My father was a journeyman electrician. After the war, he went to school to become a teacher. He took a half-cut in pay to follow his dream. We went through some lean times while we lived in south Phoenix with my grandma. We had an outdoor “john” and ice was delivered once a week for the family ice box.


As Todd briefly mentioned in his story, my paternal grandfather ran away from home when he was 15 years old. He came to Arizona in a covered wagon in 1885. He died in 1975 at age 90. After running away from home, he got drunk and joined the cavalry under General Pershing. He was a master sergeant, scout and cook, and it’s true he even chased Poncho Villa along the border. As Todd also mentioned, he met and married my grandmother in the Mexican Colonies. He received medals for bravery in combat. He cried when he told his story about coming to Arizona in a covered wagon and seeing men land on the moon. He was very proud of his history. I am proud of him too. It was an honor to have him present me my Eagle Scout award.


Since birth, I became my mother’s reason for living. She even ironed my underwear. In short, she created a self-centered narcissist. When I was one and a half years old, my mother went to see my dad at an army camp. I was left in the care of my father’s oldest sister, who left me to cry in my crib until I ruptured. I ended up with a hernia operation. One of my earliest emotional children is born of this trauma.

At age six, I was in first grade. The teacher had us march around the room holding little American flags as she played the national anthem. I couldn’t get out of my seat because I had to go to the bathroom. We argued. I peed my pants. The kids laughed at me. I ran the entire three miles home and told my mom I was never going back to school. An emotional child is born.


At age seven, my maternal grandmother died. I was very close with her. She was a quiet and engaging woman who chewed tobacco. My mom had a nervous breakdown. Men in little white coats would come and take her away in straight jackets when she was raging. She would break things and lash out at all of us. She was given electric shock therapy. I remember going to visit my mother in the sanitarium and sitting with her as she had a fixed gaze and drooled. Another emotional child is born.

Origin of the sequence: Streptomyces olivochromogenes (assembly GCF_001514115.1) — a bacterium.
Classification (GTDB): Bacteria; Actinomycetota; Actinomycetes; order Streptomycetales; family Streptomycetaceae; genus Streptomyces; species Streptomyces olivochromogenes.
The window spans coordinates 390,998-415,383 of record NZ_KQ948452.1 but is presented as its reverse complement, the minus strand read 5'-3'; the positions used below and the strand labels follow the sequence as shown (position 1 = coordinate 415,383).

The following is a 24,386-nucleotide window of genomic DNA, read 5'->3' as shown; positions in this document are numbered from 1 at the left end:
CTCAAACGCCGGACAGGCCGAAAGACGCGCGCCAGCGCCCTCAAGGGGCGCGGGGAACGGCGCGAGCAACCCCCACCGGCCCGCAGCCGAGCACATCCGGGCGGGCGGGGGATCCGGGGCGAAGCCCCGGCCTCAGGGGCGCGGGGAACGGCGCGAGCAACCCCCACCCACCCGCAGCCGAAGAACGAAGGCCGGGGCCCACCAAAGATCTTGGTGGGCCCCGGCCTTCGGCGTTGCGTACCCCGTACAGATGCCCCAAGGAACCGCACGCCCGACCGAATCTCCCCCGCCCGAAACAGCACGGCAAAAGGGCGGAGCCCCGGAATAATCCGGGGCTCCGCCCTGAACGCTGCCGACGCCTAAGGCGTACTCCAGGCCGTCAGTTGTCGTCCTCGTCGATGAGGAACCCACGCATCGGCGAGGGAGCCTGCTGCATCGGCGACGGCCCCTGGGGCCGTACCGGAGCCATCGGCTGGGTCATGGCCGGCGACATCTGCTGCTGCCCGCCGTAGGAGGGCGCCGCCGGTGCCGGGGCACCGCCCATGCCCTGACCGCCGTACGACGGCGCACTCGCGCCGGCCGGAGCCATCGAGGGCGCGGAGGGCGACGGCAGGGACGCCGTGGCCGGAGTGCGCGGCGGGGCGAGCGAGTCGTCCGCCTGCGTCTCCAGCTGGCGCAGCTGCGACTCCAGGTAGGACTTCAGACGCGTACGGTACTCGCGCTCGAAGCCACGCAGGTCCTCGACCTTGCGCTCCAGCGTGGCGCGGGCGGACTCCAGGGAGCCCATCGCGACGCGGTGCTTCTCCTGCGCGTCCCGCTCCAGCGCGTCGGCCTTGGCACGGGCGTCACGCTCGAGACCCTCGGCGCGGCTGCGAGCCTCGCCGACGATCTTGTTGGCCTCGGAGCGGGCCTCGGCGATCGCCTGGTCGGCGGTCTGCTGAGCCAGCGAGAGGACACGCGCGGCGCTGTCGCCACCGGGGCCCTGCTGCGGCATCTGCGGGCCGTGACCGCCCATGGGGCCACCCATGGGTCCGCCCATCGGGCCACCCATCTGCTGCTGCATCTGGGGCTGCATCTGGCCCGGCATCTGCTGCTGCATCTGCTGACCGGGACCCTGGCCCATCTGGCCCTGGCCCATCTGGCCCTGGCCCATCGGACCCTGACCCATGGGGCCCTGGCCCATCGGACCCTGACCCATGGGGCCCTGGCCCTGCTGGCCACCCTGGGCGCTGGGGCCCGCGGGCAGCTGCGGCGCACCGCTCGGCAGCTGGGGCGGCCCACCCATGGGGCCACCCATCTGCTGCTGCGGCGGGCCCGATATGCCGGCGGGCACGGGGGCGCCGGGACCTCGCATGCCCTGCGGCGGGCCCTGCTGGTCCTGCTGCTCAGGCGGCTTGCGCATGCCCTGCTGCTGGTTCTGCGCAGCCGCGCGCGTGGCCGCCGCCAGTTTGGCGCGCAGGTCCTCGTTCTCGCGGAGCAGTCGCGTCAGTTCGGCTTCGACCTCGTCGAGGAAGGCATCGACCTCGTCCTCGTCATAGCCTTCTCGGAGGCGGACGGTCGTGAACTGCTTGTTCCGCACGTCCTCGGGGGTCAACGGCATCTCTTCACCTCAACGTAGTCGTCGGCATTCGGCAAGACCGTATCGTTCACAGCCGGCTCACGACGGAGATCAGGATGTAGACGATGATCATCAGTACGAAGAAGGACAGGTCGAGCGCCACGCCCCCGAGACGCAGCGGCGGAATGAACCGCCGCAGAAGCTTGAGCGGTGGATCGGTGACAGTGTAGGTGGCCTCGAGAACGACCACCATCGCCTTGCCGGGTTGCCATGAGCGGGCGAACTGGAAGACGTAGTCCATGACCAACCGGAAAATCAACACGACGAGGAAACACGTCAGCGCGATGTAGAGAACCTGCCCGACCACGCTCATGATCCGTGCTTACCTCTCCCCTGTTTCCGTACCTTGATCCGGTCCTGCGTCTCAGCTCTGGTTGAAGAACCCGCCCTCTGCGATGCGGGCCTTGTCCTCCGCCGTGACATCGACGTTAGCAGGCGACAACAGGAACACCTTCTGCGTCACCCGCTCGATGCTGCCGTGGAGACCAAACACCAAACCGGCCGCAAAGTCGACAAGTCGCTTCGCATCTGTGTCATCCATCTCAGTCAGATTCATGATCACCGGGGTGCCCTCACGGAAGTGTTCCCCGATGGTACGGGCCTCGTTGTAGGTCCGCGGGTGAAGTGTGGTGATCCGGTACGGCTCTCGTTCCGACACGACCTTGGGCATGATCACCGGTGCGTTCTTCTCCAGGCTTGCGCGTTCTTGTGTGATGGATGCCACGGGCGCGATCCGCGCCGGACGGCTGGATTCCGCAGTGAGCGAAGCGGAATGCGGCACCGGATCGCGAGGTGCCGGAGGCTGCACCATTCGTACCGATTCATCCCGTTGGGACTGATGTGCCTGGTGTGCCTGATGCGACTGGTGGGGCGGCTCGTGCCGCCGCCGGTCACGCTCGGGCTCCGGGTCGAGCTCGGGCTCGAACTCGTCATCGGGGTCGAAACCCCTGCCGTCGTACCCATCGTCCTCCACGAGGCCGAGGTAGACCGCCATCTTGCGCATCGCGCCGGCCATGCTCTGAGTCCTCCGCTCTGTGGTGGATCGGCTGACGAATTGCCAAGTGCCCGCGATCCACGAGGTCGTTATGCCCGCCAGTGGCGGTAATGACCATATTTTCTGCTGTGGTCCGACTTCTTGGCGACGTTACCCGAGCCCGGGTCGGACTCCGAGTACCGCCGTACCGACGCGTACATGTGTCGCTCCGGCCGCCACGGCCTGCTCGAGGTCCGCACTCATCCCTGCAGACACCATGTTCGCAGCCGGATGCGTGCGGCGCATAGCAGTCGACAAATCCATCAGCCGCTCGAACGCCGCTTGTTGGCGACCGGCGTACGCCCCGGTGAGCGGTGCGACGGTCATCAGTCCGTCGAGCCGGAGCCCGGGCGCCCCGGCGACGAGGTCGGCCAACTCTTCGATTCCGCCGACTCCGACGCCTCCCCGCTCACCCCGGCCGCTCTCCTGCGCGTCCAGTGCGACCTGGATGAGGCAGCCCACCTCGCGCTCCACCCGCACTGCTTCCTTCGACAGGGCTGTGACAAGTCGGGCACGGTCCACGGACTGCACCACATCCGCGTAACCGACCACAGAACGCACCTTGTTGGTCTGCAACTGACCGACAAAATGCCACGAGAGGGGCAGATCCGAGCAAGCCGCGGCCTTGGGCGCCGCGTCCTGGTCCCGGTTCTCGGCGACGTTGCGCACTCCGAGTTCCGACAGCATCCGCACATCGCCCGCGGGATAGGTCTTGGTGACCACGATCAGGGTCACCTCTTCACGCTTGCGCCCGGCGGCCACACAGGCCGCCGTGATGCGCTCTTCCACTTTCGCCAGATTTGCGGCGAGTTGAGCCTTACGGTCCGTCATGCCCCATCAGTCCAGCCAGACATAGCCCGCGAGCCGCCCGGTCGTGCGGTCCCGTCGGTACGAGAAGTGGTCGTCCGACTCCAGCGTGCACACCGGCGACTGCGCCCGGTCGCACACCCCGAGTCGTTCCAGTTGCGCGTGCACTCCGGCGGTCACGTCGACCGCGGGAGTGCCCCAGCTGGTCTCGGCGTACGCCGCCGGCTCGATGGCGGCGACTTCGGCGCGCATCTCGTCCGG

After several years, my mom started to improve. Dad took a position as Head Teacher in a four-room school in Parker Dam California. One day when my family was driving into town, (about 17 miles away in Parker Arizona) they were hit by a drunk driver. My mother went through the windshield and had over two hundred stitches as a result. Her neck was broken and she died several times on the operating table. At the time of the accident, I was nine years old and home alone with my younger brother who was seven. A family friend was supposed to come and stay with us, but she never showed up. Instead, she called hysterically and said my mom had died on the operating table. My brother cried and I held him. Yet another emotional child is born.


My mom lived, but she was again unstable. When she finally arrived home, I was terrified to be away from her. I was also terrified someone would find out about my fear. I thought I had everyone fooled, but years later I found out my parents almost sent me to a psychologist. When I was 12 or 13-years-old, my father went to a teaching convention. I was supposed to go to scout camp, but thought I could talk my mother out of sending me. However, I later learned my dad had already made plans for me before he left for his convention. The scouts showed up and literally carried me to the vehicle. After three days in shock, I was good.